Moxidectin is regarded as the bird wormer of choice by most veterinarians.

It is effective against roundworm, hairworm and any external parasites that feed off body fluids (i.e. mites, pigeon flies & lice). It can be used during moulting and breeding and can either be given in its concentrated form directly into the throat or alternatively diluted into the drinking water. (5ml to 2litres of water).

It is also well absorbed through the skin and can therefore can be applied topically (blow the feathers apart at the back of the neck and put one drop on the bare skin [as you would with ivermectin 1% spot-on] - wear gloves to prevent absorption into your own skin.  This can be  easier for small birds such as canaries and budgerigars.

The drug has a wide safety margin and birds can be fed and watered normally during its use.

Often how products work and how they were developed is really interesting. Moxidectin is no exception.

There is a group of chemicals called macrocyclic lactones. Within this group are two sub-groups. One group is the avermectins. This includes ivermectin, which most fanciers will be familiar with. The other group is the milbemycins. The milbemycin group only contains two drugs, namely milbemycin and moxidectin.

Incredibly, ivermectin was originally isolated from the fermentative broth of a fungus called Streptomyces avermitilus.  Researchers having found such a useful drug in one type of Streptomyces kept their eyes open for further species that might yield even more useful drugs. Eventually another was found in, of all places, a golf course in northern Victoria and it was from this that moxidectin was isolated.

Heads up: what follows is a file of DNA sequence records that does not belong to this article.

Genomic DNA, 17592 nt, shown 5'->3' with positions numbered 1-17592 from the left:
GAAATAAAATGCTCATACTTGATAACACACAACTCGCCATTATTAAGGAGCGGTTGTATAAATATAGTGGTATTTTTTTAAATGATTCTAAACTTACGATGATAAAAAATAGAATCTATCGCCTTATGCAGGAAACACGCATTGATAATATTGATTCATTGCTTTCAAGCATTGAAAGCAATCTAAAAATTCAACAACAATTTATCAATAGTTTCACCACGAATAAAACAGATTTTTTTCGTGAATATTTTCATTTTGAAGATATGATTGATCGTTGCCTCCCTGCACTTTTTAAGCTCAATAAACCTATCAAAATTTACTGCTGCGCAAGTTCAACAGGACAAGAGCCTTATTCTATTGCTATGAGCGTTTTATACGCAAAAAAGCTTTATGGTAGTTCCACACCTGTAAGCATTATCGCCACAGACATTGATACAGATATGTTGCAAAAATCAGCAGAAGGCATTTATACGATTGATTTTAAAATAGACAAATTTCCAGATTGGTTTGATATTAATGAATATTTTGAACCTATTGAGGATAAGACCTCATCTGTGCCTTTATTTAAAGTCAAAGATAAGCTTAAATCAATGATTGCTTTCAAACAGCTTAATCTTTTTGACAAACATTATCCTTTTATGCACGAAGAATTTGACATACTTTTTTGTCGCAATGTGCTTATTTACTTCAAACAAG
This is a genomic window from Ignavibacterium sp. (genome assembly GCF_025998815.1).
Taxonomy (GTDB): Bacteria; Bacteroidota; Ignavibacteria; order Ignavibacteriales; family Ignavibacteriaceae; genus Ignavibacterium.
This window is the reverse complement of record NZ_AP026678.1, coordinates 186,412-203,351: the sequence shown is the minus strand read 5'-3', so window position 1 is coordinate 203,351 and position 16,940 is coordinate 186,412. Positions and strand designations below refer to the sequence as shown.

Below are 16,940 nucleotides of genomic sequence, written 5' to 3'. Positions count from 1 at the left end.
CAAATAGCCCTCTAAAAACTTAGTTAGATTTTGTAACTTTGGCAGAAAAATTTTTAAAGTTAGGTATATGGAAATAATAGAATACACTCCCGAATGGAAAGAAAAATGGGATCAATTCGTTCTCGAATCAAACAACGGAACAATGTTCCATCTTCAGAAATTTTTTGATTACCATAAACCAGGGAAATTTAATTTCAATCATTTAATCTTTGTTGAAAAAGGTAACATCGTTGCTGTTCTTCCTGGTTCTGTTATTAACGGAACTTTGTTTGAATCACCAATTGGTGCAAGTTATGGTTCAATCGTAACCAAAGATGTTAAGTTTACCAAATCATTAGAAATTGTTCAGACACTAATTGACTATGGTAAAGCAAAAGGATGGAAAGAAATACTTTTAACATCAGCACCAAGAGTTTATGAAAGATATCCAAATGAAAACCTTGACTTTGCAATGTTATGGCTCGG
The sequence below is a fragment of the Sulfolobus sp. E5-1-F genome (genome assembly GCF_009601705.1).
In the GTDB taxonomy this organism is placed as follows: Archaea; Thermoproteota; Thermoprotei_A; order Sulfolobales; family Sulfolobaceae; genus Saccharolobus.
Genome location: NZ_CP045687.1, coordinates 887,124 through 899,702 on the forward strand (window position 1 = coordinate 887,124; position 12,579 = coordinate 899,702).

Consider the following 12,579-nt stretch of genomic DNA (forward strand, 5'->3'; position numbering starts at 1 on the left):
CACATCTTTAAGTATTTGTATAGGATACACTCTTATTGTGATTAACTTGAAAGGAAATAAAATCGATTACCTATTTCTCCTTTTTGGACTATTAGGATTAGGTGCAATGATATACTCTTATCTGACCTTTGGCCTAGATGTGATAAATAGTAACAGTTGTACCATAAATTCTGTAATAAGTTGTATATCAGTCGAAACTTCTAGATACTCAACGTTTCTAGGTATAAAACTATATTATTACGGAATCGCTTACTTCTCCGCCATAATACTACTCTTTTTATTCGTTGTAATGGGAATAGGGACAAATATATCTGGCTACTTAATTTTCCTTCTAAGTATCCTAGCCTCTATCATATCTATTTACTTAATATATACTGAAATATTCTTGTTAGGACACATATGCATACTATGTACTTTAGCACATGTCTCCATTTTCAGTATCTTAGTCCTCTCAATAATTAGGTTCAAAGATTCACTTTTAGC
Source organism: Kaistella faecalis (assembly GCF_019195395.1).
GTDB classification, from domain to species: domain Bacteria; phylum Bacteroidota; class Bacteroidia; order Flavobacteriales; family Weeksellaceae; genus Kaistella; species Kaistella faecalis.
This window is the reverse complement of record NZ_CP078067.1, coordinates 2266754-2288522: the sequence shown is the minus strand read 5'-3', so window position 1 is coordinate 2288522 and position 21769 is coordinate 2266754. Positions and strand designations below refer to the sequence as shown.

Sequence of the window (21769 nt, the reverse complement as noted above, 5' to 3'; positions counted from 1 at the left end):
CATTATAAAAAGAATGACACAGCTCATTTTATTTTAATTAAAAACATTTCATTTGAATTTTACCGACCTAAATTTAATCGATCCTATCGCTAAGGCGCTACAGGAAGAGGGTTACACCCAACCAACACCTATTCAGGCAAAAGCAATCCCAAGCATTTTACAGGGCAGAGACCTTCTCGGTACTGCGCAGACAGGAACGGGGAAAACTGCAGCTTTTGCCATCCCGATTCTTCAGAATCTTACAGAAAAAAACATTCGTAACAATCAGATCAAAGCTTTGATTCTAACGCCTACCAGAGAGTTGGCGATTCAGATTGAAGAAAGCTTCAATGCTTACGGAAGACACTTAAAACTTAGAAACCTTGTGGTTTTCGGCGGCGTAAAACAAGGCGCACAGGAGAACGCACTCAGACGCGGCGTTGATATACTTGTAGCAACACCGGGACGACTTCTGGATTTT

ivermectin and moxidectin work by stimulating the release of an enzyme called GABA.

GABA is a neurotransmission inhibitor. This means that it interferes with the normal transmission of a nervous impulse along a nerve.

In roundworms and hairworms, ivermectin does this at the junction between the central (i.e. spine) and peripheral nerves, while in insects it exerts this effect at what is called the neuromuscular junction (i.e. the gap between the end of the peripheral nerves and the muscles). The result is that the parasite is paralyzed and dies.

Moxidectin also acts at these two sites but at two further sites as well. Both drugs are metabolized by the liver, but moxidectin to a lesser extent, making it safer to use in birds with underlying liver problems such as Chlamydia, Salmonella or Herpes virus.

When moxidectin and ivermectin are compared, moxidectin is more potent and is also more soluble in fat (i.e. lipophilic), which means that it is more persistent in the body, exerting its effect for longer. It is because of these reasons that moxidectin is often preferred over ivermectin.

Although older wormers have their use at times, each has problems:

These include
Piperazine, (drug resistance, decreased worm clearance),
Fenbendazole (Panacur) (causes fret marks on feathers if used during moulting)
Levamisole (vomiting and worm resistance).

Moxidectin has none of these side effects.